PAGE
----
As indicated by the blocks and arrows within the regulator 24, three modes of regulation are possible. For given input torque and Reverse range pressures, the lowermost block will be in effect when the line pressure is relatively low. In this case, line pressure is supplied by the full output of pump 16, and no converter feed pressure is developed. At somewhat higher values of line pressure, the middle block applies, and a portion of the output of pump 16 is used to develop converter feed pressure in line 30. At even higher values of line pressure, the third block applies. In this case, the output of pump 16 is more than sufficient to develop the desired levels of line pressure and converter feed pressure, and a portion of the pump output is returned to the reservoir 18 via line 28.

In practice, the input torque-related and Reverse range pressures in lines 34 and 36 are employed to control the line and converter feed pressures. In the Reverse range operation, for example, the Reverse range pressure in line 36 will cause the line and converter feed pressures to be higher than for similar input torque operation in a Forward range. Similarly, the input torque-related pressure in line 34 causes the line and converter feed pressures to vary in direct relation to the magnitude of the torque supplied to the transmission input shaft 12 by the vehicle engine.

The input torque-related pressure in line 34 is obtained from a force motor operated pressure control valve, generally designated by the reference numeral 40. A simple spring biased regulator valve, generally designated by the reference numeral 42, supplies a regulated pressure in line 44 as an input to force motor valve 40. The force motor valve 40 is influenced by a bias spring 46, the input torque-related output pressure (orificed through line 48), and the output force of an electromagnetic force motor 50. The force motor may be a conventional device (available from Robert Bosch, GMbH of Stutgart, Federal Republic of Germany, among others), capable of developing mechanical output force in relation to the average DC current supplied thereto. In the illustrated embodiment, a computer-based transmission control unit 52 directs a PWM driver circuit 54 to supply current to the force motor 50 via line 56. The bias spring 46 is opposed by the sum of the force motor pressure and a force corresponding to the orificed input torque-related pressure in line 48. In operation, then, the torque signal pressure output in line 34 varies in relation to the magnitude of the current supplied to force motor 50 via line 56.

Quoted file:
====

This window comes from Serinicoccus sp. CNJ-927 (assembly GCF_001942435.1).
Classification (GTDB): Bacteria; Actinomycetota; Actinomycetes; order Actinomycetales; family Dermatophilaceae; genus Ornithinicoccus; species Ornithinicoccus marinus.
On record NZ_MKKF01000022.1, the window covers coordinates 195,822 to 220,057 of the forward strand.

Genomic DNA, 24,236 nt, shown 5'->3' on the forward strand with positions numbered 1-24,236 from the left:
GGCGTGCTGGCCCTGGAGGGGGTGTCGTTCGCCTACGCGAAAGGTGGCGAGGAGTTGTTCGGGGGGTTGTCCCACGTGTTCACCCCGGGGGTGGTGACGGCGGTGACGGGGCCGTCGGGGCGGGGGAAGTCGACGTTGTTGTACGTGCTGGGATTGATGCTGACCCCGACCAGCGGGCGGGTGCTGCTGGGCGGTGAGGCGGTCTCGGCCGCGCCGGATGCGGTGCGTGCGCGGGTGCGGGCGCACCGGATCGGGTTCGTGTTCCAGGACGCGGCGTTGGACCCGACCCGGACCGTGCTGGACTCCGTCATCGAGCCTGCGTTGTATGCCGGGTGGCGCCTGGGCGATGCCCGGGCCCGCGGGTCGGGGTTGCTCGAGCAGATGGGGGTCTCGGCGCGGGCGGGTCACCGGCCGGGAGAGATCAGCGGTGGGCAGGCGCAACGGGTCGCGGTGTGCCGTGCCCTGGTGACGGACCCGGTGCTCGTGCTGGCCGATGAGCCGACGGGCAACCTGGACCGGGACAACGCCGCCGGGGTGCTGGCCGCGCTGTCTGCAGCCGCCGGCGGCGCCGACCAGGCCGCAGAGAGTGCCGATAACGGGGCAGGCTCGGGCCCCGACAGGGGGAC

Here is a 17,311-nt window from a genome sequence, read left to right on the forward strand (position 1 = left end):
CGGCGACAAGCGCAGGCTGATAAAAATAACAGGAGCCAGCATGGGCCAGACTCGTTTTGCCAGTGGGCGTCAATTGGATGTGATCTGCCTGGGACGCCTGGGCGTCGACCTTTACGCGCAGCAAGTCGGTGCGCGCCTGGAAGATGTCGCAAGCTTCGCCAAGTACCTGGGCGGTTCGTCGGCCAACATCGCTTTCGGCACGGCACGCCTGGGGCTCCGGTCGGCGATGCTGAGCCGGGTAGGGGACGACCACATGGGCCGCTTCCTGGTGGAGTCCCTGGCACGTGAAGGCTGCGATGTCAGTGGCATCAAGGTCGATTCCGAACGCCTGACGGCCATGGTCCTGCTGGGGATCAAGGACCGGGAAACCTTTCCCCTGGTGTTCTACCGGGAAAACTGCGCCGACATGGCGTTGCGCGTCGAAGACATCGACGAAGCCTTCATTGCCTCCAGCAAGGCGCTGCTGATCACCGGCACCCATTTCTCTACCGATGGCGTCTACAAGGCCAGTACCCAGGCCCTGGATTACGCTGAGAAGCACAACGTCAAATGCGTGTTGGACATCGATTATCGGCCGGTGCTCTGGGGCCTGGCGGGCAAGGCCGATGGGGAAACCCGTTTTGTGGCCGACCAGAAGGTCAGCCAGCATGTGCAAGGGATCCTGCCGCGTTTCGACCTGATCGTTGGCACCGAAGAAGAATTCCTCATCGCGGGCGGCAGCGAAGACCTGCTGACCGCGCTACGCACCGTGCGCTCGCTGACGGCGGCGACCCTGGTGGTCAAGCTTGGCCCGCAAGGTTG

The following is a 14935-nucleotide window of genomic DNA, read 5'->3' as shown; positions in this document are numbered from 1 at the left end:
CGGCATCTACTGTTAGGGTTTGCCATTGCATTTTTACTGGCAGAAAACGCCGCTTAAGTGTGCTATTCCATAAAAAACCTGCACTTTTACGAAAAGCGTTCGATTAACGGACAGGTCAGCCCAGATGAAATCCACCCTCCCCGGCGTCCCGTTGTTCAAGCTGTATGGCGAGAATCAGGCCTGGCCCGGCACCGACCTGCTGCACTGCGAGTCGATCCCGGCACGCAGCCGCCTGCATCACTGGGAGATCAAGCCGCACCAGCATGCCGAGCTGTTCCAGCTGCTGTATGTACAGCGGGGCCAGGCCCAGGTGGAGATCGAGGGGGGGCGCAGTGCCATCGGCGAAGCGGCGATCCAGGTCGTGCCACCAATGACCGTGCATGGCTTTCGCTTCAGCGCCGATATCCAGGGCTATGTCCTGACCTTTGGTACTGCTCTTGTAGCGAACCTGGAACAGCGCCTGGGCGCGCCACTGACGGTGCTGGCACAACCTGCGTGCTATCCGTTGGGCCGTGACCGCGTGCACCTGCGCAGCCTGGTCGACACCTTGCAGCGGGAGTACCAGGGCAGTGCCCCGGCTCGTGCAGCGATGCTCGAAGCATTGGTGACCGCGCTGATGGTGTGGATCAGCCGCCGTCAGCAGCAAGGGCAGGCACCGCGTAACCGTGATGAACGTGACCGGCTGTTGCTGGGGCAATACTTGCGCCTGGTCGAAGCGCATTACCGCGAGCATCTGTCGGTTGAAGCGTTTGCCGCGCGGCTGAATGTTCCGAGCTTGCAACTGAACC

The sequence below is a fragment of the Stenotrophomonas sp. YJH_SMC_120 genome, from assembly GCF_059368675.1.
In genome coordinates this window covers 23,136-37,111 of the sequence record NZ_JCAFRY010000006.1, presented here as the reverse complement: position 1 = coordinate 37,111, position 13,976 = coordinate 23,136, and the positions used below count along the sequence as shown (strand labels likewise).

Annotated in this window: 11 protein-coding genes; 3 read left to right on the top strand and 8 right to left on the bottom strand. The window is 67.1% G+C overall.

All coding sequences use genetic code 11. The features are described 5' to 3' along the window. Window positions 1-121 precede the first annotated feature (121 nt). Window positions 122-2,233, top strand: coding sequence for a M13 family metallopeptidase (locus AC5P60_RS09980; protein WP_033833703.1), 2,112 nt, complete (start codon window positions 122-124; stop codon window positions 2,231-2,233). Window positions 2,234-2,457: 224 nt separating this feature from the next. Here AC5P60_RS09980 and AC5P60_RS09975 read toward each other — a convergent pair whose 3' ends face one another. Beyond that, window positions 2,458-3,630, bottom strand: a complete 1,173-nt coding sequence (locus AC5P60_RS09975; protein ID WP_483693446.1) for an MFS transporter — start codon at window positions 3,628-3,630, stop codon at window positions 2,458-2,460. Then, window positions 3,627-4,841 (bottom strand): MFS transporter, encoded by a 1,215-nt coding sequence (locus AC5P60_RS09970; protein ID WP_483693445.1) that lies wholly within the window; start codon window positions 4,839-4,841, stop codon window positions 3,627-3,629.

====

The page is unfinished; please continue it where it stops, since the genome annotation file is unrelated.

A closed-loop control of the current supplied to the force motor 50 via line 56 is carried out by the computer-based transmission control unit 52. To this end, a current sensor or shunt 58 is located in the line 56 to provide a signal on line 60 corresponding to the instantaneous level of current therein. In addition, and as explained above, a temperature sensor 62 submersed in the transmission fluid reservoir 18 provides an input signal to the control unit 52 on line 64 corresponding to the transmission fluid temperature.

Referring to the flow diagram of FIG. 3, it will be seen that the control unit 52 executes a series of instructions for sequentially: (1) reading the current command and transmission fluid temperature terms ICMD and TEMP; (2) selecting the filter gain terms K1 and K2 based on TEMP; (3) developing a current error signal IERR according to the difference between a current command ICMD and a measured sample of the force motor current IACT in line 60; (4) computing an integral modifier for the old duty cycle DC(OLD) based on the new and past (OLD) current error values IERR, IERR(OLD); outputting the new duty cycle DC to PWM driver 54; and (6) updating old duty cycle and current error terms DC(OLD) and IERR(OLD) with the new values DC and IERR.

As indicated above, the current error term is computed according to the expression:

IERR=ICMD-IACT

where ICMD is a current command determined in relation to the desired output force of force motor 50. In the illustrated embodiment, the control unit 52 develops a signal corresponding to the input torque applied by the engine to input shaft 12, and schedules the current command ICMD in relation thereto. Error values within a zero deadband are ignored, as indicated. Current error values within a zero-referenced deadband are ignored as indicated.

The new PWM duty cycle DC is determined according to the expression:

%DC=%DC(OLD)+K1*IERR-K2*IERR(OLD)

where %DC(OLD) AND IERR(OLD) represent the duty cycle and current error values determined in the previous loop. This will be recognized as a first-order filter having integrator gain coefficients K1 and K2. The coefficients K1 and K2 determine the location of the filter pole and zero, and are selected according to this invention as a function of the measured temperature of the transmission fluid in reservoir 18.